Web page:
Tuesday, March 29, 2011

TORO: LAND OF STRENGTH, WINES OF SUBSTANCE


Tinta de Toro

Spanish wines have always held a particular fascination for me.  One of the first tasting events I attended was one showcasing Spanish wines.  Since then, I have been drawn to the wines of Spain over and over again.

Recently I was invited to a presentation of wines from the Toro region - "Toro: Land Of Strength, Wines Of Substance" - held at the José Andrés restaurant The Bazaar at the SLS Hotel in Los Angeles.  The group was on a three-city tour, with Southern California as the last stop.

A tasting seminar led by Master Sommelier Fred Dexheimer (pictured below) proved to be informative on a region that is overshadowed by more well-known Spanish wine regions.

Toro is in the northwest part Spain, in the Castilla y Leon region.  Records show wine production there since the second century.  A climate featuring warm days and cool nights facilitates the ripening of the grapes, which tend to have thick skins and small berries, helping to structure and color the wines.  Sandy soil protects the grapes from vine-killing phylloxera.

The SettingThe 1200 growers in Toro produce wines which have a much darker fruit expression in than those found in in Rioja.  Most of the wines tasted at this seminar were between 14% and 15.5% in alcohol content.  Toro has whites made from Verdejo and Malvasia.  Garnacha is also employed here, but the reds are all about Tinta de Toro, and this tasting was all about the reds.

About 30 tables were set up for the seminar, with 14 wines poured at each place.  The room smelled intensely of Toro wine - a dusty, black fruit aroma.  Dexheimer noted that the winemakers represented picked the wines they wanted to show, so there was only the cream of the crop on the table.

Comments from José Amancio Moyano Muoz, President of theCRDO Toro, opened the event.  He spoke earnestly of the Toro region and the wines which are a huge part of the life there.

Fred Dexheimer, MSThe Wines:

All the wines sampled were made from 100% Tinta de Toro grapes - the Toro name for Tempranillo - except for #8, which had a smattering of Garnacha included.

1. Bodegas Estancia Piedra "Vina Azul" 2009 - The only unoaked wine of the bunch.  Inky black at the core with bright purple edges.  Intense nose of dark fruit and a floral aspect.  On the palate, intense dark, huge fruit expression of blackberry and raspberry, with muscular tannins.

2. Coral Duero Rompesedas 2006 - Even darker than the first wine, with less purple at the edges.  Oak is 60% French, 20% Hungarian, 20% American.  The oak comes through strong, showing its 18 months in the barrel.  A dark violet nose with spices, big tannins and strong acidity - a calling card of Toro wines.

3. Valduero "Arbucala" 2006 - A light nose with coffee notes, this wine received only 6 months in 100% American oak.  From 60-100 year-old vines, there is a savory taste with herb notes, minerals and earth.  Very dry.  With a $60 suggested price tag, this was by far the most expensive wine on the table.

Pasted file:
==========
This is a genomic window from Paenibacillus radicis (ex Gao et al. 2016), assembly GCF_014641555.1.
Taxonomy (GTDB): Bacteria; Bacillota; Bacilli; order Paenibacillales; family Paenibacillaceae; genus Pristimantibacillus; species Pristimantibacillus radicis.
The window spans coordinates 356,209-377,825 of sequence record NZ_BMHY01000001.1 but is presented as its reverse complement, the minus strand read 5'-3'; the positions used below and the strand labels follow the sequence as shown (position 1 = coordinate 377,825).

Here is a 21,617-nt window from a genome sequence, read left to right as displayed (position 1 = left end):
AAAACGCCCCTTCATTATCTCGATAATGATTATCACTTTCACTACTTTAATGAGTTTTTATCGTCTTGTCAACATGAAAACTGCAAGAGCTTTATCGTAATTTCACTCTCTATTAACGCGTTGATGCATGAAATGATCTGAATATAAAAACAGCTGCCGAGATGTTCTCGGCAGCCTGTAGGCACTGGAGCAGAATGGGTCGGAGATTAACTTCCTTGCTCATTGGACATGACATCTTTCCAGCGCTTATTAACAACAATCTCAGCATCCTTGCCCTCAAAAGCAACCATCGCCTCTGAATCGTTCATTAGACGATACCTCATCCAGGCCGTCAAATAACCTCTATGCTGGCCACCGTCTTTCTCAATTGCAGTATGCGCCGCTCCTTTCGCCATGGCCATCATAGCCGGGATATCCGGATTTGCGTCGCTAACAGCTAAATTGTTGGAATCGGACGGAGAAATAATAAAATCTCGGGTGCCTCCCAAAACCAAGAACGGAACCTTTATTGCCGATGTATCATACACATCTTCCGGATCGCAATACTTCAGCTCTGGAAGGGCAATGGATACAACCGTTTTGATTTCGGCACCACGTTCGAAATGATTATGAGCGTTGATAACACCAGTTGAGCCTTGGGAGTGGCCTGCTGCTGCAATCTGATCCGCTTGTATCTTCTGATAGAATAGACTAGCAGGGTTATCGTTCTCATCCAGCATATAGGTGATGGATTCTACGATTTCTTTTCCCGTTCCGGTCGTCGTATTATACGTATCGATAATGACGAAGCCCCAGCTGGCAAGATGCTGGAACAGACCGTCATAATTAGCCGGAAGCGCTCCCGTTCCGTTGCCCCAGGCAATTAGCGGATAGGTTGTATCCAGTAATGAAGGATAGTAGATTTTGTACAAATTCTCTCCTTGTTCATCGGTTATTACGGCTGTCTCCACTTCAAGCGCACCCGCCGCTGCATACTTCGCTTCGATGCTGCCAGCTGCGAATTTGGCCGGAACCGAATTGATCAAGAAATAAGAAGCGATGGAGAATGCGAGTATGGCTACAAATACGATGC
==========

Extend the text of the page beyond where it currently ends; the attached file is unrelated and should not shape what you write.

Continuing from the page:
4. Bodegas Francisco Casas "Vina Abba" 2007 - Only 13.5% abv in this one, aged 14 months in French and American oak.  Fruity floral nose had some in attendance thinking of walnuts and herbal components.  Tart taste and strong tannins.

5. Bodegas Covitoro "Arco del Reloj 2008 - From vineyards planted between 1880 and1910.
 14 months in French and American oak, aged 12 months in the bottle.  On the nose: a sweet facet of toasty vanilla and tobacco.  Very ripe fruit on the palate with hints of earth and some black cherry notes.

6. Quinta Quietude 2005 - 15% abv.  Extremely dark with very little purple at the edge.  A big, funky nose!  A huge herbal play, some coffee, baseball glove.  It tastes savory with black fruit, bell pepper, spices.  Great tannic structure.

7. Liberalia Enologica "Cuatro" 2006 - 15% abv.  Redder than the wines so far, it shows a red fruit nose, dried fruit taste.  Very smooth.  12 months in French and American oak.

8. Bodegas Farina "Gran Dama de Toro" 2004 - 6% Garnacha with the Tinta de Toro.  15 months in 70% American, 30% French oak.  80-90 yr old vines.  The nose is huge with dried plums, anise, licorice, clove.  Plums and cherries on the very interesting palate.  Very smooth tannins.

9. Vina Zangarron "Volvoreta Probus" 2009 - Organic and biodynamic, from a young female winemaker.  French oak for only 5 months.  It has a showy, pretty violet/blackberry/raspberry nose with a little spice.  Elegant rather than rustic.  Dexheimer called this the "sensitive side of Tinta de Toro."

10. Bodega Carmen Rodriguez Mendez "Carodorum Crianza Seleccion Especial" 2007 - Garnet with a purple brick edge, a floral nose with spices - black and red pepper, cinnamon.  Peppery raspberry and blueberry on palate.  24 months in new French oak.

11. Canada del Pino "Finca Yerro Crianza Viejas Vinas" 2006 - 15 months in French oak, 50+ yr old vines.  This shows the lightest color of the day, garnet brick.  A touch of red fruit on the dark, plummy nose.

12. Bodega Cyan "Calera" 2004 - Coffee and mocha with slight touch of raisins on the nose, making me think of a dessert wine.  Nice structure, good tannins, dry, nice grip.

13. Bodegas Rejadorada "Sango" 2006 - Very dark, inky color.  Dark oily nose, a very distinctive iodine aroma.  Very tannic, dry, big dark fruit with black pepper and a menthol, minty herbal angle.  That's something the old vines of Toro tend to produce, according to Dexheimer.

14. Bodega del Palacio de los Frontaura y Victoria Reserva 2005 - Elegant and complex nose and a taste of refreshing minerality.  A nice oak profile, big fruit, silky tannins.  Very soft, especially when compared to the other wines.